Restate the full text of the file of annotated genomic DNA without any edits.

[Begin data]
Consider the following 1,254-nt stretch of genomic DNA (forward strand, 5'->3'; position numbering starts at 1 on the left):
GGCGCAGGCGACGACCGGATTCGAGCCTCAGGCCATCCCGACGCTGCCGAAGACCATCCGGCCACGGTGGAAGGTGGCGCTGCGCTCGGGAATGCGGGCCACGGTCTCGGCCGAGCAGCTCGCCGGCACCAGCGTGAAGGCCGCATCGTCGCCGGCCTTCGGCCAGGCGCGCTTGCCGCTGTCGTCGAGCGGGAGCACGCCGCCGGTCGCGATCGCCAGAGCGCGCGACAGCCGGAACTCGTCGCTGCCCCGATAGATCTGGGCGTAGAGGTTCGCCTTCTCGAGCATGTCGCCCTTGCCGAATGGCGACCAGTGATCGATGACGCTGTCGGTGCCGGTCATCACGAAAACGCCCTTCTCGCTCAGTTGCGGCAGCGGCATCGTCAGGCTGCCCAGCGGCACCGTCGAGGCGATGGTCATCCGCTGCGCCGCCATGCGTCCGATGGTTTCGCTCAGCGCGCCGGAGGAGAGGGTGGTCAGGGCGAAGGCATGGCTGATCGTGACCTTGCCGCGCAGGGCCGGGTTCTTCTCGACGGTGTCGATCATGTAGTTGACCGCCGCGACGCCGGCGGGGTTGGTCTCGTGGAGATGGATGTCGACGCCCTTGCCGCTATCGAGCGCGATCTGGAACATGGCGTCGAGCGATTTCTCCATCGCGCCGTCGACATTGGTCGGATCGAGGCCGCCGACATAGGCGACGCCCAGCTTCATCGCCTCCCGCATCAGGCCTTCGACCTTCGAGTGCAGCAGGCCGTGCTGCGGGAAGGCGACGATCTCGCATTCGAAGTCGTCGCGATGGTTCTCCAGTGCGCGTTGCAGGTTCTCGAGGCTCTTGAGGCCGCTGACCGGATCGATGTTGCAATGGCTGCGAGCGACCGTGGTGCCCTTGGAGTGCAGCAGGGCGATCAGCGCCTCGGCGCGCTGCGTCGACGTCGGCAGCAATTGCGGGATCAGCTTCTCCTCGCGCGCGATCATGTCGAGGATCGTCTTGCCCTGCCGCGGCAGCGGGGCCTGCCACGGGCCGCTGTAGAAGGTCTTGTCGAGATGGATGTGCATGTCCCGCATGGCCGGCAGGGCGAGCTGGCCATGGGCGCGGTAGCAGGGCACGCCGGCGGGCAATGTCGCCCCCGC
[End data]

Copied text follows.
Consider the following 1,254-nt stretch of genomic DNA (forward strand, 5'->3'; position numbering starts at 1 on the left):
GGCGCAGGCGACGACCGGATTCGAGCCTCAGGCCATCCCGACGCTGCCGAAGACCATCCGGCCACGGTGGAAGGTGGCGCTGCGCTCGGGAATGCGGGCCACGGTCTCGGCCGAGCAGCTCGCCGGCACCAGCGTGAAGGCCGCATCGTCGCCGGCCTTCGGCCAGGCGCGCTTGCCGCTGTCGTCGAGCGGGAGCACGCCGCCGGTCGCGATCGCCAGAGCGCGCGACAGCCGGAACTCGTCGCTGCCCCGATAGATCTGGGCGTAGAGGTTCGCCTTCTCGAGCATGTCGCCCTTGCCGAATGGCGACCAGTGATCGATGACGCTGTCGGTGCCGGTCATCACGAAAACGCCCTTCTCGCTCAGTTGCGGCAGCGGCATCGTCAGGCTGCCCAGCGGCACCGTCGAGGCGATGGTCATCCGCTGCGCCGCCATGCGTCCGATGGTTTCGCTCAGCGCGCCGGAGGAGAGGGTGGTCAGGGCGAAGGCATGGCTGATCGTGACCTTGCCGCGCAGGGCCGGGTTCTTCTCGACGGTGTCGATCATGTAGTTGACCGCCGCGACGCCGGCGGGGTTGGTCTCGTGGAGATGGATGTCGACGCCCTTGCCGCTATCGAGCGCGATCTGGAACATGGCGTCGAGCGATTTCTCCATCGCGCCGTCGACATTGGTCGGATCGAGGCCGCCGACATAGGCGACGCCCAGCTTCATCGCCTCCCGCATCAGGCCTTCGACCTTCGAGTGCAGCAGGCCGTGCTGCGGGAAGGCGACGATCTCGCATTCGAAGTCGTCGCGATGGTTCTCCAGTGCGCGTTGCAGGTTCTCGAGGCTCTTGAGGCCGCTGACCGGATCGATGTTGCAATGGCTGCGAGCGACCGTGGTGCCCTTGGAGTGCAGCAGGGCGATCAGCGCCTCGGCGCGCTGCGTCGACGTCGGCAGCAATTGCGGGATCAGCTTCTCCTCGCGCGCGATCATGTCGAGGATCGTCTTGCCCTGCCGCGGCAGCGGGGCCTGCCACGGGCCGCTGTAGAAGGTCTTGTCGAGATGGATGTGCATGTCCCGCATGGCCGGCAGGGCGAGCTGGCCATGGGCGCGGTAGCAGGGCACGCCGGCGGGCAATGTCGCCCCCGC